Google has quietly begun to roll out SSL (Secure Socket Layer) encryption for all searches, which means that brands, marketers, and website owners will no longer be able to see what keywords are driving Google organic search volume to their website. In the imminent future, all organic search traffic coming from Google will be reported as “(not provided).”
The idea of missing keyword search data is nothing new. While it has not impacted paid search data, encrypted search has been reporting organic search traffic for visitors signed into Google as “(not provided)” since 2011.
However losing Google’s keyword-level reporting will have a significant impact on how organic search performance is tracked, optimized, and analyzed. The implications for marketers are several; including potential increases in paid search spend with Google, a required use of Google Webmaster Tools and Google paid search data, as well as comparing organic keyword data from other search engines to monitor keyword-level traffic performance.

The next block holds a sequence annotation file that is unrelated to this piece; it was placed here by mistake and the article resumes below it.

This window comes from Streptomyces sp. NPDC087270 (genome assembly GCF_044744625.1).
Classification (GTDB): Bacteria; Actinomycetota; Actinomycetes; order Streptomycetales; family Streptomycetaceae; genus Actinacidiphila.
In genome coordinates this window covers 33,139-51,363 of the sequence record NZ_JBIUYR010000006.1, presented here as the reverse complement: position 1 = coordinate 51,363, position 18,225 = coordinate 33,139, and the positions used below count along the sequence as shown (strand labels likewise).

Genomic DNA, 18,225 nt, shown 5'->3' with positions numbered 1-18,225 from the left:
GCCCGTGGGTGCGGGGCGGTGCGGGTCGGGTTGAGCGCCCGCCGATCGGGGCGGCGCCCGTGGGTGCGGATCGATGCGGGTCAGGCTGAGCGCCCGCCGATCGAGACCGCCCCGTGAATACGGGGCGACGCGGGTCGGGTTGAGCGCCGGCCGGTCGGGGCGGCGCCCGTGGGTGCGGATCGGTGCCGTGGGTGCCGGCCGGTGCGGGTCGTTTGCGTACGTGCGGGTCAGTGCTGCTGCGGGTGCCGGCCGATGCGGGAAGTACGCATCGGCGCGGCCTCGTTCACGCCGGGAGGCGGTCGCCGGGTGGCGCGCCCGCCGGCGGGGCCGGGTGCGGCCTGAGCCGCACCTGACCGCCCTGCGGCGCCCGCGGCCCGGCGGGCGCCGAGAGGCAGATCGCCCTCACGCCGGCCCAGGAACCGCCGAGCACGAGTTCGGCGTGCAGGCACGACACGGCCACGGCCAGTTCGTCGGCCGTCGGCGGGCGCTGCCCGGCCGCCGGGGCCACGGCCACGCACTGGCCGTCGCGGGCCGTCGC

If you visit NotProvidedCount.com, which monitors the % of “(not provided)” keyword data across 60 websites, you can see a recent significant increase. Throughout the end of August, less than 50% of search traffic was reported as “(not provided),” but throughout September it has increased to roughly 73% of Google search traffic missing keyword data. According to the current growth rate, the site estimates that all keyword-level data will be gone by December 11th of this year.
While this last move by Google introduces new obstacles in monitoring search engine optimization performance, it supports the importance of integrating both paid and organic search metrics while taking a more holistic approach to organic search performance. Read our complete POV: Google’s Move Towards 100% Encrypted Search.